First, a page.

Historically, airlines have operated in a tightly regulated environment. This environment has been regulated by governments and self-regulated through organizations such as the International Air Transport Association (IATA) The early airline policy for the fare activities was based on offering all the seats on the airplane (or in the coach of the airplane) at the same rate. When the industry entered the 1960s with bigger and faster planes, new types of fares were being approved by the Civil Aeronautical Board (CAB) on certain routes, including lower-night coach fares, and tour-basing fares. There were no capacity controls on these fares. All of the seats were up for grabs and were sold on a first come, first-served basis, provided only that the conditions of the fares were met. By the end of the sixties, airlines were looking at day-of-week load factor patterns and introduced midweek and weekend fare differentials to stimulate new demand for low load factor flights. High-season and Low-season differential fares were also in place. At the same time as these new fares were being implemented, the move toward deregulation of the economic aspects of the airline industry was gaining speed. By the mid-1970s the carriers were aware that deregulation was going to happen. Intra state carriers like Southwest Airlines in Texas and Pacific Southwest in California, which were not subject to federal fare regulations, were filling up their planes with a low-cost, low-fare product and making money doing it. This caught the attention of consumers, legislators and regulators alike.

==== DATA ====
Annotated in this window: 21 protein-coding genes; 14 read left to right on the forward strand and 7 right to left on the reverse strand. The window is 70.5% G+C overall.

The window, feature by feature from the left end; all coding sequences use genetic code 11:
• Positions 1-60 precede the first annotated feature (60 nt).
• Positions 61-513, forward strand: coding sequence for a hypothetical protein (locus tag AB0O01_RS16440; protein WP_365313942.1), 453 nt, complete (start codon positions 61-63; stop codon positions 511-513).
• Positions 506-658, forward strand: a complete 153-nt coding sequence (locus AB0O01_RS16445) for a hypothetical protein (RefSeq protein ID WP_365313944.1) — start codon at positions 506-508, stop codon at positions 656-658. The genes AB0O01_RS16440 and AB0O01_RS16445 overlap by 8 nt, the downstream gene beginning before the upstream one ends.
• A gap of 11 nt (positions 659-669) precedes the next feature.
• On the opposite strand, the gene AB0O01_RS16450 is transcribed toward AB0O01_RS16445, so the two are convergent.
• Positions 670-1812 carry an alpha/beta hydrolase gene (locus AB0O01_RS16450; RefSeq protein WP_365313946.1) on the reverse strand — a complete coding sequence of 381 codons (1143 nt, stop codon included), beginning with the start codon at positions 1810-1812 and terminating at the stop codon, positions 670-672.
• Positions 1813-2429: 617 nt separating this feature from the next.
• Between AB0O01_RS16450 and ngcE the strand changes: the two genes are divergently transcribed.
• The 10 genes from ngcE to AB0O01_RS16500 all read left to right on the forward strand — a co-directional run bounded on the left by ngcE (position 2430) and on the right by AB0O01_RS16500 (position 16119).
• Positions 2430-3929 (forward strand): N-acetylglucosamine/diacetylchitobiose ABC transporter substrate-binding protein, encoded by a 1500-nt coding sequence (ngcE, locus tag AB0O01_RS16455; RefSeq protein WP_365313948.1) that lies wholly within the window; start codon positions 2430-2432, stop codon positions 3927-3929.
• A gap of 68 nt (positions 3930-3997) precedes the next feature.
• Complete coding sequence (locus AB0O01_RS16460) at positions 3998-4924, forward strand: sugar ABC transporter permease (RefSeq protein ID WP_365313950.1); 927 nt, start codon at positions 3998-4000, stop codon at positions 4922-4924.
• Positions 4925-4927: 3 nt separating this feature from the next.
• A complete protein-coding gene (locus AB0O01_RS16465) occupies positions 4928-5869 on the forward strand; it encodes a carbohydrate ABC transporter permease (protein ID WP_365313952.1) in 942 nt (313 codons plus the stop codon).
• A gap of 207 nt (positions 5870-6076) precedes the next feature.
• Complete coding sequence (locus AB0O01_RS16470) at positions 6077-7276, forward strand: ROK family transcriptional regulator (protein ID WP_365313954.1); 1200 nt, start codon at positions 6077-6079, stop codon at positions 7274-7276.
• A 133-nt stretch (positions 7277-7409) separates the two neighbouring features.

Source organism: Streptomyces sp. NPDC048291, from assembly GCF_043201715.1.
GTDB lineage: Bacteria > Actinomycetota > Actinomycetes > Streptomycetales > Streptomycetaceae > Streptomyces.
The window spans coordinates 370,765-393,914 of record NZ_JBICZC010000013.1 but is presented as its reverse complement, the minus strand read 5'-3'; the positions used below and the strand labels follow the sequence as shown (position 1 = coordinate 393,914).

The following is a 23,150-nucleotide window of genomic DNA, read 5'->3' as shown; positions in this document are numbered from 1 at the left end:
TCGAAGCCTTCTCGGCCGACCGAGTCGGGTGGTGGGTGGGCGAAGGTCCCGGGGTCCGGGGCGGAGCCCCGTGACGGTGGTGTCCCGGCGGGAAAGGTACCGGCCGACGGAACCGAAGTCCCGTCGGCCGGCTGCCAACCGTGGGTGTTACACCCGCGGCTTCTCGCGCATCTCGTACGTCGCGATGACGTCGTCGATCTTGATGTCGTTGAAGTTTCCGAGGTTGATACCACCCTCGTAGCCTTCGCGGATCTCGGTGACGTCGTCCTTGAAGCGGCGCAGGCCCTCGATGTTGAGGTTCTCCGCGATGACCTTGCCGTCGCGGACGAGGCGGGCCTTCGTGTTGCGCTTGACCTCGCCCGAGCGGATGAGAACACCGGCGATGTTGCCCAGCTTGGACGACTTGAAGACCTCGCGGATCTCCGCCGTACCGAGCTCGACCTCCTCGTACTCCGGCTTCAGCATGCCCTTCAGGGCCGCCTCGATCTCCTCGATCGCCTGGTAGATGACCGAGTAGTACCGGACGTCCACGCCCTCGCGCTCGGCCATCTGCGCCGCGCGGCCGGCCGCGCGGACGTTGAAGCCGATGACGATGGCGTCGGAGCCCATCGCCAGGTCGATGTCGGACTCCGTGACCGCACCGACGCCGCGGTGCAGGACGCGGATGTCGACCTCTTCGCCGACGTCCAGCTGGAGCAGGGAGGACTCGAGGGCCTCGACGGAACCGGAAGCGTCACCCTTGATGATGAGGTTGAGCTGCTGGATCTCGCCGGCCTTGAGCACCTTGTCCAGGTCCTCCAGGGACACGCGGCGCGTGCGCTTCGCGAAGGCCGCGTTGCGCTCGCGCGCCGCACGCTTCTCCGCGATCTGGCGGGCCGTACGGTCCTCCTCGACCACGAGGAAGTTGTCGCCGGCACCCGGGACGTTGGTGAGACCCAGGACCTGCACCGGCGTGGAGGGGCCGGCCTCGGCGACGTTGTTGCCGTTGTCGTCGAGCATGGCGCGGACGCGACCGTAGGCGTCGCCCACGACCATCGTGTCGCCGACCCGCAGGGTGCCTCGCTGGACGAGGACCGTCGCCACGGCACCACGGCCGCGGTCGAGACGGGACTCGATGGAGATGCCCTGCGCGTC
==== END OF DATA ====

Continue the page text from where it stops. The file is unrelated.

Scholarly Commons Citation
Castro Pena, C. A.
Journal of Aviation/Aerospace Education & Research, 11(1).